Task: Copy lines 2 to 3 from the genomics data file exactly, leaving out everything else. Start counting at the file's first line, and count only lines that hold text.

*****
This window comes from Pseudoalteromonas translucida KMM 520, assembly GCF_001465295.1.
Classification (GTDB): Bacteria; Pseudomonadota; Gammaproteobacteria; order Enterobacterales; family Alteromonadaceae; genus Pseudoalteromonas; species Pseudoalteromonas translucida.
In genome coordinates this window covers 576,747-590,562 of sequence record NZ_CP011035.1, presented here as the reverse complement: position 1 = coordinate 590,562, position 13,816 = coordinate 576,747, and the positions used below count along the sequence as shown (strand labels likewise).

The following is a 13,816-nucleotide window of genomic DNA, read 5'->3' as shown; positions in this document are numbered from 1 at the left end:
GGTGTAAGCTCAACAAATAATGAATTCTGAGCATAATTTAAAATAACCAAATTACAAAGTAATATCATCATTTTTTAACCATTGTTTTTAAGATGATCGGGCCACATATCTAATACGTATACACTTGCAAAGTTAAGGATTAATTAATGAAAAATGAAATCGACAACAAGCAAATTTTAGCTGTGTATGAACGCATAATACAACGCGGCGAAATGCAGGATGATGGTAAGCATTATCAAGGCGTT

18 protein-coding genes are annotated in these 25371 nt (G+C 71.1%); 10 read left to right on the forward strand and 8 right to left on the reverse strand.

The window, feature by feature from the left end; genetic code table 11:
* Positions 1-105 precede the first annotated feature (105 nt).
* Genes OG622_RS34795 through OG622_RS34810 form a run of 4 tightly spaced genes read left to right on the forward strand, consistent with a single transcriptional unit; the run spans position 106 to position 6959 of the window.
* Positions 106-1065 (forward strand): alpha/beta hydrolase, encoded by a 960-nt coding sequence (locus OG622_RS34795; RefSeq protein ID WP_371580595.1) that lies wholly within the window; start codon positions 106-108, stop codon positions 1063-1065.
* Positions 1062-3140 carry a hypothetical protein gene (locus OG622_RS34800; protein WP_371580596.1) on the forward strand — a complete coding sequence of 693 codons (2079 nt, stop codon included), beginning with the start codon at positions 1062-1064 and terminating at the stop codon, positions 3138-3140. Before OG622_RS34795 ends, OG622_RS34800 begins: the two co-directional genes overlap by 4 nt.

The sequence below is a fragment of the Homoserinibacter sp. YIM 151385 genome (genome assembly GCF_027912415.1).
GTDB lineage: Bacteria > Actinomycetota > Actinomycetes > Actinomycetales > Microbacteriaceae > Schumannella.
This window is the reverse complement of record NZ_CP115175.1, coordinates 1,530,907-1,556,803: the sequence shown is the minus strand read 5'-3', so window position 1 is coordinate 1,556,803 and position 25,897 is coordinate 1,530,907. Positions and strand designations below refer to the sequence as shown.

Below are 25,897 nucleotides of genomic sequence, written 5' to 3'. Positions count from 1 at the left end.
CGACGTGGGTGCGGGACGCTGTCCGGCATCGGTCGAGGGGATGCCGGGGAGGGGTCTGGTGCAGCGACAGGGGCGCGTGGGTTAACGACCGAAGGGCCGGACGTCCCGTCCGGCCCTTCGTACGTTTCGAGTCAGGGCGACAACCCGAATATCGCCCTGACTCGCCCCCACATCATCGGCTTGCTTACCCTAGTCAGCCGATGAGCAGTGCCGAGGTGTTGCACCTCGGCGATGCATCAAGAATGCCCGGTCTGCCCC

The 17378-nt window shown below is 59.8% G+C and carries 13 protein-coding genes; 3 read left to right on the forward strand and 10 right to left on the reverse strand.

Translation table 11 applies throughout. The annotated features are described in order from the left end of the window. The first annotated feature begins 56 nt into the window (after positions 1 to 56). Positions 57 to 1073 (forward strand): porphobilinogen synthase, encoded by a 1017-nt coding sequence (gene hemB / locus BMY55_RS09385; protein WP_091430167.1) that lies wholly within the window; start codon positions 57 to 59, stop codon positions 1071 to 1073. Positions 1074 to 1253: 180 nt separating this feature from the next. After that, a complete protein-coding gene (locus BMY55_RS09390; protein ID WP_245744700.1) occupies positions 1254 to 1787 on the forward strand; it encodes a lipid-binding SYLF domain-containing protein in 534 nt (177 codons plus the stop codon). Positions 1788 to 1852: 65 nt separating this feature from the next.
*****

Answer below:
Classification (GTDB): Bacteria; Pseudomonadota; Gammaproteobacteria; order Enterobacterales; family Alteromonadaceae; genus Pseudoalteromonas; species Pseudoalteromonas translucida.
In genome coordinates this window covers 576,747-590,562 of sequence record NZ_CP011035.1, presented here as the reverse complement: position 1 = coordinate 590,562, position 13,816 = coordinate 576,747, and the positions used below count along the sequence as shown (strand labels likewise).